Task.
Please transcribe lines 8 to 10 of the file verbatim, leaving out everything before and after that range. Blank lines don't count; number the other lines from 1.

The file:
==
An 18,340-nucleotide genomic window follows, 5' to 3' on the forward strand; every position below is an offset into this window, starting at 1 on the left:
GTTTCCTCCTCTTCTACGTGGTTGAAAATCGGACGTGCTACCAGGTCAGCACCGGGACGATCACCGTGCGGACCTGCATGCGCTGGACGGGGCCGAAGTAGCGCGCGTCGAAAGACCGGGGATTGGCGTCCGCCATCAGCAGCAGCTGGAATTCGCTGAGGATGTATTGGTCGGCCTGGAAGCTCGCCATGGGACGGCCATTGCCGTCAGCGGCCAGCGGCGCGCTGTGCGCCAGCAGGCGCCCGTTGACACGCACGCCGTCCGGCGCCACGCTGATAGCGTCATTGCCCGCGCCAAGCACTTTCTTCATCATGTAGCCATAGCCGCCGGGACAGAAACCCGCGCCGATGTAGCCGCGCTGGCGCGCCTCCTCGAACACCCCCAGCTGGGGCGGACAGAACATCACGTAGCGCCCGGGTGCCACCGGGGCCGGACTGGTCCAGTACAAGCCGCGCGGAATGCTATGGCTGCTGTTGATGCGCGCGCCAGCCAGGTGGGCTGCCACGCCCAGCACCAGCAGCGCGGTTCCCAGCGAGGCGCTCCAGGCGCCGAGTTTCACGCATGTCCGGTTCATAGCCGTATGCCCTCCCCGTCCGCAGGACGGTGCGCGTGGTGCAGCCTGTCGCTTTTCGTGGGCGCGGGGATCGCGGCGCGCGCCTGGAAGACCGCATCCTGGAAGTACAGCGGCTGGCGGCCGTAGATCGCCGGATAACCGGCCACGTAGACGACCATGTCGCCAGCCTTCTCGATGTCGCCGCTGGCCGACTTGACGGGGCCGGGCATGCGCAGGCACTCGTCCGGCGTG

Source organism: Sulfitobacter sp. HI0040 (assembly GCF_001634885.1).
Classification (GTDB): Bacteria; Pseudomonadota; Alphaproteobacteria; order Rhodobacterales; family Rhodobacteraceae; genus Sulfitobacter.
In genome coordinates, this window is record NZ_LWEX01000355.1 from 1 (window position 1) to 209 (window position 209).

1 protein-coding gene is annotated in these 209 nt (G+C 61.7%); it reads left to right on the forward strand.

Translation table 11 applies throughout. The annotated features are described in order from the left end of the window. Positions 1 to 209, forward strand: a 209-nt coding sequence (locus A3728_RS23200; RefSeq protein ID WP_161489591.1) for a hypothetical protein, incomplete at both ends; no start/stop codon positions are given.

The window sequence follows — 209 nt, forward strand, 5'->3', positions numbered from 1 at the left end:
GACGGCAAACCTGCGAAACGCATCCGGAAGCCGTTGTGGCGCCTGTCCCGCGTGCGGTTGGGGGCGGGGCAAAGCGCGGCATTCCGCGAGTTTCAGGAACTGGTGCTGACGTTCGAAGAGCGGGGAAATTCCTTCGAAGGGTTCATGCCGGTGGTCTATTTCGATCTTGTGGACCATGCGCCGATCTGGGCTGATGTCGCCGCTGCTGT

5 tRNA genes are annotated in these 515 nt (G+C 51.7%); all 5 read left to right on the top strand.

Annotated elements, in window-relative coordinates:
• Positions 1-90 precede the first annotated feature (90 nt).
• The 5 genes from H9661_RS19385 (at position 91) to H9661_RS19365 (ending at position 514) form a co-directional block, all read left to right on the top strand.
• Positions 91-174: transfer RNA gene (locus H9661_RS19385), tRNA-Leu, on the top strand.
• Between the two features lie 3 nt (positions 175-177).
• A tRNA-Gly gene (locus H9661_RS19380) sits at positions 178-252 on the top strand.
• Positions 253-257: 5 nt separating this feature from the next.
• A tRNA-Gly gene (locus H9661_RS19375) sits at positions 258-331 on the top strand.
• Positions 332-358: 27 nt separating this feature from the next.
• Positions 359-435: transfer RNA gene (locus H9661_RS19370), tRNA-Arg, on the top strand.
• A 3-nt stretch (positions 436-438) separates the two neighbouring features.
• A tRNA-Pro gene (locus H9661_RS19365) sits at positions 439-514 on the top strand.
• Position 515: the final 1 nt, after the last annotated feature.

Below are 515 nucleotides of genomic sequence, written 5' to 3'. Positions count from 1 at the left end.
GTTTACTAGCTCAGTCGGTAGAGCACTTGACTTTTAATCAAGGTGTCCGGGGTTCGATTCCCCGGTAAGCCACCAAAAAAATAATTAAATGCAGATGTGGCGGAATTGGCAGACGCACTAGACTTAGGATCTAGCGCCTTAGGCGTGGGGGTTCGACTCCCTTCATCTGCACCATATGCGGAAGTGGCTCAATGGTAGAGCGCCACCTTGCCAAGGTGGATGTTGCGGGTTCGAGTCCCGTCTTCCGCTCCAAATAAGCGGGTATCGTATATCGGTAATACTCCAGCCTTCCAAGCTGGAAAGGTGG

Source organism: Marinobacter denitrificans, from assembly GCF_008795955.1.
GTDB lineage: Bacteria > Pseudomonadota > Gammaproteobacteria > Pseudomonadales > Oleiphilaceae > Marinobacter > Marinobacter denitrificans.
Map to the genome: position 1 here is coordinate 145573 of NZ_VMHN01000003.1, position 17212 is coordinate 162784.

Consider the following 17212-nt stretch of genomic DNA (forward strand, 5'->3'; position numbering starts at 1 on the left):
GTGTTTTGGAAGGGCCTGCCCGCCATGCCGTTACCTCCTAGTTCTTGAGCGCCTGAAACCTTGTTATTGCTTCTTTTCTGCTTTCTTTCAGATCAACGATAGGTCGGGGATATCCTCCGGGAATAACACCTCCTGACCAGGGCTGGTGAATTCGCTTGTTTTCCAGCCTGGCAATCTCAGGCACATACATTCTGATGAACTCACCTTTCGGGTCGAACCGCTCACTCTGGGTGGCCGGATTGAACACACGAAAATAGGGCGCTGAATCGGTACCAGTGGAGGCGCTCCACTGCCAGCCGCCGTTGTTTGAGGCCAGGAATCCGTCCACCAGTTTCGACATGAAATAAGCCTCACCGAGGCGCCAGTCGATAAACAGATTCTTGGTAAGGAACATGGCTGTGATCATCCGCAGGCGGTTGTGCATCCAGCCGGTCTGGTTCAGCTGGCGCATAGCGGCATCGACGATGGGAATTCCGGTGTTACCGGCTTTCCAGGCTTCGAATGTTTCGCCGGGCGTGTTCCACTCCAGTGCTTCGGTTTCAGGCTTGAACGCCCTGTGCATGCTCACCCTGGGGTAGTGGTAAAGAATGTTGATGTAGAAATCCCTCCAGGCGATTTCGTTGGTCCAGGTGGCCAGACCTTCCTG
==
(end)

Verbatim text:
The window sequence follows — 209 nt, forward strand, 5'->3', positions numbered from 1 at the left end:
GACGGCAAACCTGCGAAACGCATCCGGAAGCCGTTGTGGCGCCTGTCCCGCGTGCGGTTGGGGGCGGGGCAAAGCGCGGCATTCCGCGAGTTTCAGGAACTGGTGCTGACGTTCGAAGAGCGGGGAAATTCCTTCGAAGGGTTCATGCCGGTGGTCTATTTCGATCTTGTGGACCATGCGCCGATCTGGGCTGATGTCGCCGCTGCTGT

5 tRNA genes are annotated in these 515 nt (G+C 51.7%); all 5 read left to right on the top strand.